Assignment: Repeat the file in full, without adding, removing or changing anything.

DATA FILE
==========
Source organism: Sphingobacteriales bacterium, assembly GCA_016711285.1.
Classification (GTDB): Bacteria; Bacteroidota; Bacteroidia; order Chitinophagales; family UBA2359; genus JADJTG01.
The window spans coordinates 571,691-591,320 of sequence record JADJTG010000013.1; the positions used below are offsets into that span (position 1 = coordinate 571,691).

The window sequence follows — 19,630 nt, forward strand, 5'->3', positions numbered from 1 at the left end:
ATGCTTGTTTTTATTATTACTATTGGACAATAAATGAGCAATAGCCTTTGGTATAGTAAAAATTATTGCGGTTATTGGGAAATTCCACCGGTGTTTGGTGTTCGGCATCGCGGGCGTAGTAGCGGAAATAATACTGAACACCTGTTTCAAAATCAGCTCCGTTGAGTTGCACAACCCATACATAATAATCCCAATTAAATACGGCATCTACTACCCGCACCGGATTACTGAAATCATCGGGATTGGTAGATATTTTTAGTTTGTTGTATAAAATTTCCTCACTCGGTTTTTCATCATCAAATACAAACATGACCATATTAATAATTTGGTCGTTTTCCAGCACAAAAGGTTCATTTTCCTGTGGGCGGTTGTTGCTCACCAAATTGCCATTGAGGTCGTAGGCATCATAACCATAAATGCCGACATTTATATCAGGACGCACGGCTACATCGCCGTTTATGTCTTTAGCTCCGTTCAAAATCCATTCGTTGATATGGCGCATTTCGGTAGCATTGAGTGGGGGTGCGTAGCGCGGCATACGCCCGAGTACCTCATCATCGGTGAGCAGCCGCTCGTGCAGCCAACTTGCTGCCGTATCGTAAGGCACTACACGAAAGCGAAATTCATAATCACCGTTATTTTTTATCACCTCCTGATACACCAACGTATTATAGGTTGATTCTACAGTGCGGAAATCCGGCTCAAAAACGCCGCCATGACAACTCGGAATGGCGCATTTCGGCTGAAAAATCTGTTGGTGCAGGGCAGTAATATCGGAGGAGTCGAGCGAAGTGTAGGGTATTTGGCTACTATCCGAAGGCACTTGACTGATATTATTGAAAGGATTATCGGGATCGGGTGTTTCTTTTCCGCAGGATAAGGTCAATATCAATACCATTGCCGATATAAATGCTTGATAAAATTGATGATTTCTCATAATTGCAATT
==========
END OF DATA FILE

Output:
Source organism: Sphingobacteriales bacterium, assembly GCA_016711285.1.
Classification (GTDB): Bacteria; Bacteroidota; Bacteroidia; order Chitinophagales; family UBA2359; genus JADJTG01.
The window spans coordinates 571,691-591,320 of sequence record JADJTG010000013.1; the positions used below are offsets into that span (position 1 = coordinate 571,691).

The window sequence follows — 19,630 nt, forward strand, 5'->3', positions numbered from 1 at the left end:
ATGCTTGTTTTTATTATTACTATTGGACAATAAATGAGCAATAGCCTTTGGTATAGTAAAAATTATTGCGGTTATTGGGAAATTCCACCGGTGTTTGGTGTTCGGCATCGCGGGCGTAGTAGCGGAAATAATACTGAACACCTGTTTCAAAATCAGCTCCGTTGAGTTGCACAACCCATACATAATAATCCCAATTAAATACGGCATCTACTACCCGCACCGGATTACTGAAATCATCGGGATTGGTAGATATTTTTAGTTTGTTGTATAAAATTTCCTCACTCGGTTTTTCATCATCAAATACAAACATGACCATATTAATAATTTGGTCGTTTTCCAGCACAAAAGGTTCATTTTCCTGTGGGCGGTTGTTGCTCACCAAATTGCCATTGAGGTCGTAGGCATCATAACCATAAATGCCGACATTTATATCAGGACGCACGGCTACATCGCCGTTTATGTCTTTAGCTCCGTTCAAAATCCATTCGTTGATATGGCGCATTTCGGTAGCATTGAGTGGGGGTGCGTAGCGCGGCATACGCCCGAGTACCTCATCATCGGTGAGCAGCCGCTCGTGCAGCCAACTTGCTGCCGTATCGTAAGGCACTACACGAAAGCGAAATTCATAATCACCGTTATTTTTTATCACCTCCTGATACACCAACGTATTATAGGTTGATTCTACAGTGCGGAAATCCGGCTCAAAAACGCCGCCATGACAACTCGGAATGGCGCATTTCGGCTGAAAAATCTGTTGGTGCAGGGCAGTAATATCGGAGGAGTCGAGCGAAGTGTAGGGTATTTGGCTACTATCCGAAGGCACTTGACTGATATTATTGAAAGGATTATCGGGATCGGGTGTTTCTTTTCCGCAGGATAAGGTCAATATCAATACCATTGCCGATATAAATGCTTGATAAAATTGATGATTTCTCATAATTGCAATT